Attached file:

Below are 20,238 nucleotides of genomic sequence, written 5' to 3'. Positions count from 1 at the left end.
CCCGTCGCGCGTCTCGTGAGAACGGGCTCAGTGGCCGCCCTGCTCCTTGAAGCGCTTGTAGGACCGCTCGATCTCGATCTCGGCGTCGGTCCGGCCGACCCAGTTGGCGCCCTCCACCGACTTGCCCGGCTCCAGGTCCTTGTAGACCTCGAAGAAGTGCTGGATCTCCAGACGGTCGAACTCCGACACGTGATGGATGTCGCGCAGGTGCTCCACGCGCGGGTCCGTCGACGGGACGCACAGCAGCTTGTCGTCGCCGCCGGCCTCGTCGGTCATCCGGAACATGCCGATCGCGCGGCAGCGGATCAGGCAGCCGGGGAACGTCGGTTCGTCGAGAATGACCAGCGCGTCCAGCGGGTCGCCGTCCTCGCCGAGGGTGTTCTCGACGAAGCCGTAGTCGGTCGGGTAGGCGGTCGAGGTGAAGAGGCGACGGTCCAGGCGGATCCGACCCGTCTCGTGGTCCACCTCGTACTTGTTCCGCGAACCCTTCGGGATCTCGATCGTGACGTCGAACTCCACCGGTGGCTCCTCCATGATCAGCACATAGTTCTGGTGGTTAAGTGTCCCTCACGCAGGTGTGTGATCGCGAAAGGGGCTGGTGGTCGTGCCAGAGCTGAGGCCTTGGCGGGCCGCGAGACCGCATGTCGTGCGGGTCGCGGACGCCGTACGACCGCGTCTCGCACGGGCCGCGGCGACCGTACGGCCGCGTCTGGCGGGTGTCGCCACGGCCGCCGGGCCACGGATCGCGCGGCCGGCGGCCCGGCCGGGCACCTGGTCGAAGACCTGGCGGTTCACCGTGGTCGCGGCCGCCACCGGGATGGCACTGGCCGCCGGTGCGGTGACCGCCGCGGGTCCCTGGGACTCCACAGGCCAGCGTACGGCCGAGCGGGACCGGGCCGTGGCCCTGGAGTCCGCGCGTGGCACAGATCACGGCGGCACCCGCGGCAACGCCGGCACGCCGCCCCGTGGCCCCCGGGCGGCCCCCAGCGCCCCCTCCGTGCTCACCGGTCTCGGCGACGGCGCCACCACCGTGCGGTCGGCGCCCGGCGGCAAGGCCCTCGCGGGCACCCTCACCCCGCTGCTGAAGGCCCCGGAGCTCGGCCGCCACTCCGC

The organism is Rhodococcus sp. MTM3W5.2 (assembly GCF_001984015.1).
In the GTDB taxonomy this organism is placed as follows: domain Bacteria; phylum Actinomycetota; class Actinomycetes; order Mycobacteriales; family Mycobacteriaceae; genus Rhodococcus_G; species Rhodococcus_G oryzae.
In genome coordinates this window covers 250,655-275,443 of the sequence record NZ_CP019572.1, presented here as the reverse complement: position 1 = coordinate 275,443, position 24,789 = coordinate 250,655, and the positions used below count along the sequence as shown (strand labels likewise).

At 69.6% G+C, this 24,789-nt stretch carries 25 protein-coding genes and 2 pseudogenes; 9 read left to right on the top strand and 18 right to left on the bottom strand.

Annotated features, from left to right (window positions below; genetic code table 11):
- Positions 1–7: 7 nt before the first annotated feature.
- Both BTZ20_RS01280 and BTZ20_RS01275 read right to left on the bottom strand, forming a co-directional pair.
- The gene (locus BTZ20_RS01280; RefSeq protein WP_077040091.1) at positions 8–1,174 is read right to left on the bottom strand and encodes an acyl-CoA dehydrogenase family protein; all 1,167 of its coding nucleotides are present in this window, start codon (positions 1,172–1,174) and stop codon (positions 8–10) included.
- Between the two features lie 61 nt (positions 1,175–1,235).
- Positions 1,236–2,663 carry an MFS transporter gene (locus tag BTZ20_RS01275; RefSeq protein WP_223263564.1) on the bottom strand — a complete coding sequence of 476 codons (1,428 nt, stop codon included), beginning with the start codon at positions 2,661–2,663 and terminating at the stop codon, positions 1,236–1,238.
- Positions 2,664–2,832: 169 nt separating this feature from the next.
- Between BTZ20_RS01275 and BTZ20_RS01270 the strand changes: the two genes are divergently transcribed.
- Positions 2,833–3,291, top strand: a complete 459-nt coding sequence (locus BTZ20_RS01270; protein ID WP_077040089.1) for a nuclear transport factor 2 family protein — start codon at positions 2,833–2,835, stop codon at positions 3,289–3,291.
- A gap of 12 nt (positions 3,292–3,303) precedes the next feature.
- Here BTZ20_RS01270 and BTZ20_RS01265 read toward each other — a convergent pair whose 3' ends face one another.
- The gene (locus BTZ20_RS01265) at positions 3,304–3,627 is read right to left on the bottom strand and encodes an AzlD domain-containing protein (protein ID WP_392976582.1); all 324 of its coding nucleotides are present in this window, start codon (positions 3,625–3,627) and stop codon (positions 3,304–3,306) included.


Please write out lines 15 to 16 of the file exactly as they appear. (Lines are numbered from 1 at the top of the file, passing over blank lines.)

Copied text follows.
- Positions 2,833–3,291, top strand: a complete 459-nt coding sequence (locus BTZ20_RS01270; protein ID WP_077040089.1) for a nuclear transport factor 2 family protein — start codon at positions 2,833–2,835, stop codon at positions 3,289–3,291.
- A gap of 12 nt (positions 3,292–3,303) precedes the next feature.